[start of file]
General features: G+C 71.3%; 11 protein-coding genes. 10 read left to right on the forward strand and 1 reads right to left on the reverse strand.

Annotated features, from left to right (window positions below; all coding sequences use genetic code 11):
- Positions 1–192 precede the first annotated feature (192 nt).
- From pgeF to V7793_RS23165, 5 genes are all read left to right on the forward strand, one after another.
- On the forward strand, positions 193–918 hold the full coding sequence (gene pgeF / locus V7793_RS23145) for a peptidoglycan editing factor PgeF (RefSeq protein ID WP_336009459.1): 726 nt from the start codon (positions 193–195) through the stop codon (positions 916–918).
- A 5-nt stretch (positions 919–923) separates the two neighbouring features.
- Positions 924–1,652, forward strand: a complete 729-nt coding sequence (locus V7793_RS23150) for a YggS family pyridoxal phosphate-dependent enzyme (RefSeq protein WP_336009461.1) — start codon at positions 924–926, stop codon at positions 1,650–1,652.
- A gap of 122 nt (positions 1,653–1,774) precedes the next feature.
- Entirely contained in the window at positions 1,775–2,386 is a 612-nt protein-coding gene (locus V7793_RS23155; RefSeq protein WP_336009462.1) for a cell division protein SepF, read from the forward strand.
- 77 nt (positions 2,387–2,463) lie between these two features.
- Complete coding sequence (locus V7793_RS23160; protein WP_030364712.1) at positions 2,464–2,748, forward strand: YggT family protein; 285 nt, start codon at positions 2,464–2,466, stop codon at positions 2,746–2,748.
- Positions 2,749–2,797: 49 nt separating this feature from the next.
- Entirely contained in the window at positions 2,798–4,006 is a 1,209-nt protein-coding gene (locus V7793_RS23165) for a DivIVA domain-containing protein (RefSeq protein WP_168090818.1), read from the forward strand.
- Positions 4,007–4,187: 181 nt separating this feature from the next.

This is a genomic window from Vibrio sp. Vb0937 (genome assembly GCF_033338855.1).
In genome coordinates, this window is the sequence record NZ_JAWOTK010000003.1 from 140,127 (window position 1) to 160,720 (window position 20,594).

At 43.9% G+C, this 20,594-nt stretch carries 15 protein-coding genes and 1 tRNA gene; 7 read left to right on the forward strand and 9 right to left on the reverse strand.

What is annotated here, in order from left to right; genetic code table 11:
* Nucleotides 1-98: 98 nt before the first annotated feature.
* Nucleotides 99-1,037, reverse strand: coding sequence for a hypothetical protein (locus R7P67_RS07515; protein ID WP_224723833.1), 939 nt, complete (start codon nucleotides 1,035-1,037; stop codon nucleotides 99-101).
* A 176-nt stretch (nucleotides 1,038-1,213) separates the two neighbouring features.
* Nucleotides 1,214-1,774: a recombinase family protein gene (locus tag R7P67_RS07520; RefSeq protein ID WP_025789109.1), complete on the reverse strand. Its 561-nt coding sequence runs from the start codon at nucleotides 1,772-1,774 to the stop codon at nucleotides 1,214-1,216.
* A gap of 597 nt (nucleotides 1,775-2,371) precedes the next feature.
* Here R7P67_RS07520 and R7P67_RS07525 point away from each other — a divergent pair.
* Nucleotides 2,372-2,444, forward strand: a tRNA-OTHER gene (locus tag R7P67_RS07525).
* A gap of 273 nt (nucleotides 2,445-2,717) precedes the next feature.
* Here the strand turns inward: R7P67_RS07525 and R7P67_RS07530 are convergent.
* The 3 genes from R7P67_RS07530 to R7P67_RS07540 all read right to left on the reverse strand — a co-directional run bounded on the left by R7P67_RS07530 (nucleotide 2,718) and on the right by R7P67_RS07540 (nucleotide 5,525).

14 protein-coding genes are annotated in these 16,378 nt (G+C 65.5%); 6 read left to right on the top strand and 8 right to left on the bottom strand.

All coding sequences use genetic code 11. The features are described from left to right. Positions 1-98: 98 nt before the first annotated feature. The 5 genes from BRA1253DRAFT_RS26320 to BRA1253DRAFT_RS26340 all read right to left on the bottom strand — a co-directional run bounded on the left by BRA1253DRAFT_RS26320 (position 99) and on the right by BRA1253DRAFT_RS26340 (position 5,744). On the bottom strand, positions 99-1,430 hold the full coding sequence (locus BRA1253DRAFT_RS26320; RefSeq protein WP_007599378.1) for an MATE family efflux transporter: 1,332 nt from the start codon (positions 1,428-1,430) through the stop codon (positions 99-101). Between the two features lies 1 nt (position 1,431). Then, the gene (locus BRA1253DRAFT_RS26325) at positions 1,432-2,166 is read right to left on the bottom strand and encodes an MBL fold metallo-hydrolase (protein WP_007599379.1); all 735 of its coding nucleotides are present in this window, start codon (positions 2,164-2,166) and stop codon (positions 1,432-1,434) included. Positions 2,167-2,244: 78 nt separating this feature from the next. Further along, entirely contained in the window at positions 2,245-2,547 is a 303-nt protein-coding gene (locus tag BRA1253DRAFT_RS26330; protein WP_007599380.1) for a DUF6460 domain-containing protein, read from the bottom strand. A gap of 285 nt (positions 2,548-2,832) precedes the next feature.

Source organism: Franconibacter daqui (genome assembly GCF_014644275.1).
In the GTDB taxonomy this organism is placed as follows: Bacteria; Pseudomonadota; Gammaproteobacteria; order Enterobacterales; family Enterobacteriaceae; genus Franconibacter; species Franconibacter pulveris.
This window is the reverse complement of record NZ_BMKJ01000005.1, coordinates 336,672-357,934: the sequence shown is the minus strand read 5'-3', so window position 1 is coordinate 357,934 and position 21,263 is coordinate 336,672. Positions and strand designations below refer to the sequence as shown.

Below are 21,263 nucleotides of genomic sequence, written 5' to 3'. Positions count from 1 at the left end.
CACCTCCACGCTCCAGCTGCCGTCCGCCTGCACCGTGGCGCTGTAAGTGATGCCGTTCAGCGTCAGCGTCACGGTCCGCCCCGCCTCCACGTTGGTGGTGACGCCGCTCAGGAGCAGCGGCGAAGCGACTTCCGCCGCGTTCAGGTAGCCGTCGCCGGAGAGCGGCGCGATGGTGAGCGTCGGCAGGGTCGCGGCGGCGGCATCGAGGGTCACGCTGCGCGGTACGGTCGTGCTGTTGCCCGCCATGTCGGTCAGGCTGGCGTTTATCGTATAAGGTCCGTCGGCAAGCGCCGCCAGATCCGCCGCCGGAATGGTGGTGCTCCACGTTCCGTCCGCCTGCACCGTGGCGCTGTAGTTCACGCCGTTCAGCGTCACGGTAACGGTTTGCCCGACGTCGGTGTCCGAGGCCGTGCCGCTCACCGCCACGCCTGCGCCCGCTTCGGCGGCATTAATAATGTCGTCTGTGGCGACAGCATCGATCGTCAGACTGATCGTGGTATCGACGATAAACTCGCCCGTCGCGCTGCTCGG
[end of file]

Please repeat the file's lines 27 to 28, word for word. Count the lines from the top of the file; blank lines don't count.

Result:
* Here the strand turns inward: R7P67_RS07525 and R7P67_RS07530 are convergent.
* The 3 genes from R7P67_RS07530 to R7P67_RS07540 all read right to left on the reverse strand — a co-directional run bounded on the left by R7P67_RS07530 (nucleotide 2,718) and on the right by R7P67_RS07540 (nucleotide 5,525).